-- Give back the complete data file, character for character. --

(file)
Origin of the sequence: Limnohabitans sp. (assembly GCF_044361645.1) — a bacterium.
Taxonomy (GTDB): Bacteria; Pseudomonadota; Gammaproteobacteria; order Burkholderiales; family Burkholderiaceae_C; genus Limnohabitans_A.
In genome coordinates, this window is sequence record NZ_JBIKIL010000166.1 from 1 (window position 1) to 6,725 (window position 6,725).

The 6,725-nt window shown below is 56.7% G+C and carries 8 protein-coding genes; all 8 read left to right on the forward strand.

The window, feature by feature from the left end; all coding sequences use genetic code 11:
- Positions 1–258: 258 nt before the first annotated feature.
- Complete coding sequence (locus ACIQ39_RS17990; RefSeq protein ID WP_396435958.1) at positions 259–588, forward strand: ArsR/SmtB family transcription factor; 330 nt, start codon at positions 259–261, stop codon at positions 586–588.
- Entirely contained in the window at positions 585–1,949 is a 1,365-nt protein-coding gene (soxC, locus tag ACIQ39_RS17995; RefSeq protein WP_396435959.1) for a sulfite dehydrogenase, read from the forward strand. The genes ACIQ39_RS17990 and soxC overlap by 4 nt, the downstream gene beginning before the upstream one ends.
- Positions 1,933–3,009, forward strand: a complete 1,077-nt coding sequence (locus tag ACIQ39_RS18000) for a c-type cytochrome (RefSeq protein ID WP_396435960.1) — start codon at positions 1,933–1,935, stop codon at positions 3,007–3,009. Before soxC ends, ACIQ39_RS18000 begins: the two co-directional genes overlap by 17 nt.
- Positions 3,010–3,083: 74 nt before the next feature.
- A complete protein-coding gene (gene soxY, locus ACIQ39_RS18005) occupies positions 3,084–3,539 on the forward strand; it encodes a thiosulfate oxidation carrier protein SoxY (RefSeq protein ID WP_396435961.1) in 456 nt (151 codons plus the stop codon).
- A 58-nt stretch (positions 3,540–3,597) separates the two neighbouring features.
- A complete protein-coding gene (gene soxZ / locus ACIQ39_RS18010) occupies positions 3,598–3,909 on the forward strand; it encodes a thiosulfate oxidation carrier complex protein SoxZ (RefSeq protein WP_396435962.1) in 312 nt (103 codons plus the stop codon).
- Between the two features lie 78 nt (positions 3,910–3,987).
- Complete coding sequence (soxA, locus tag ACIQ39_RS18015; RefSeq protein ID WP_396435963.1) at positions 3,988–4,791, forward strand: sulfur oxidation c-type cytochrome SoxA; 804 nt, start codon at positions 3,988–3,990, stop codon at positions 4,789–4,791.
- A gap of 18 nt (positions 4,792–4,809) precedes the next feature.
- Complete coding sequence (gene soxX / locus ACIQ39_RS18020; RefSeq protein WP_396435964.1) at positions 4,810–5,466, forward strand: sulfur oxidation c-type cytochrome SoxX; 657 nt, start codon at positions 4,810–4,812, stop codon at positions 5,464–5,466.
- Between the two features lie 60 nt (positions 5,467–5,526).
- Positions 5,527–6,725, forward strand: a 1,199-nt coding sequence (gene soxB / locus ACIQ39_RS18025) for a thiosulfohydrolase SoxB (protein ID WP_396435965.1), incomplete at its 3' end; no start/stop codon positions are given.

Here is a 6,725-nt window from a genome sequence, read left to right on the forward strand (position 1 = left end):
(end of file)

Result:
Origin of the sequence: Limnohabitans sp. (assembly GCF_044361645.1) — a bacterium.
Taxonomy (GTDB): Bacteria; Pseudomonadota; Gammaproteobacteria; order Burkholderiales; family Burkholderiaceae_C; genus Limnohabitans_A.
In genome coordinates, this window is sequence record NZ_JBIKIL010000166.1 from 1 (window position 1) to 6,725 (window position 6,725).

The 6,725-nt window shown below is 56.7% G+C and carries 8 protein-coding genes; all 8 read left to right on the forward strand.

The window, feature by feature from the left end; all coding sequences use genetic code 11:
- Positions 1–258: 258 nt before the first annotated feature.
- Complete coding sequence (locus ACIQ39_RS17990; RefSeq protein ID WP_396435958.1) at positions 259–588, forward strand: ArsR/SmtB family transcription factor; 330 nt, start codon at positions 259–261, stop codon at positions 586–588.
- Entirely contained in the window at positions 585–1,949 is a 1,365-nt protein-coding gene (soxC, locus tag ACIQ39_RS17995; RefSeq protein WP_396435959.1) for a sulfite dehydrogenase, read from the forward strand. The genes ACIQ39_RS17990 and soxC overlap by 4 nt, the downstream gene beginning before the upstream one ends.
- Positions 1,933–3,009, forward strand: a complete 1,077-nt coding sequence (locus tag ACIQ39_RS18000) for a c-type cytochrome (RefSeq protein ID WP_396435960.1) — start codon at positions 1,933–1,935, stop codon at positions 3,007–3,009. Before soxC ends, ACIQ39_RS18000 begins: the two co-directional genes overlap by 17 nt.
- Positions 3,010–3,083: 74 nt before the next feature.
- A complete protein-coding gene (gene soxY, locus ACIQ39_RS18005) occupies positions 3,084–3,539 on the forward strand; it encodes a thiosulfate oxidation carrier protein SoxY (RefSeq protein ID WP_396435961.1) in 456 nt (151 codons plus the stop codon).
- A 58-nt stretch (positions 3,540–3,597) separates the two neighbouring features.
- A complete protein-coding gene (gene soxZ / locus ACIQ39_RS18010) occupies positions 3,598–3,909 on the forward strand; it encodes a thiosulfate oxidation carrier complex protein SoxZ (RefSeq protein WP_396435962.1) in 312 nt (103 codons plus the stop codon).
- Between the two features lie 78 nt (positions 3,910–3,987).
- Complete coding sequence (soxA, locus tag ACIQ39_RS18015; RefSeq protein ID WP_396435963.1) at positions 3,988–4,791, forward strand: sulfur oxidation c-type cytochrome SoxA; 804 nt, start codon at positions 3,988–3,990, stop codon at positions 4,789–4,791.
- A gap of 18 nt (positions 4,792–4,809) precedes the next feature.
- Complete coding sequence (gene soxX / locus ACIQ39_RS18020; RefSeq protein WP_396435964.1) at positions 4,810–5,466, forward strand: sulfur oxidation c-type cytochrome SoxX; 657 nt, start codon at positions 4,810–4,812, stop codon at positions 5,464–5,466.
- Between the two features lie 60 nt (positions 5,467–5,526).
- Positions 5,527–6,725, forward strand: a 1,199-nt coding sequence (gene soxB / locus ACIQ39_RS18025) for a thiosulfohydrolase SoxB (protein ID WP_396435965.1), incomplete at its 3' end; no start/stop codon positions are given.

Here is a 6,725-nt window from a genome sequence, read left to right on the forward strand (position 1 = left end):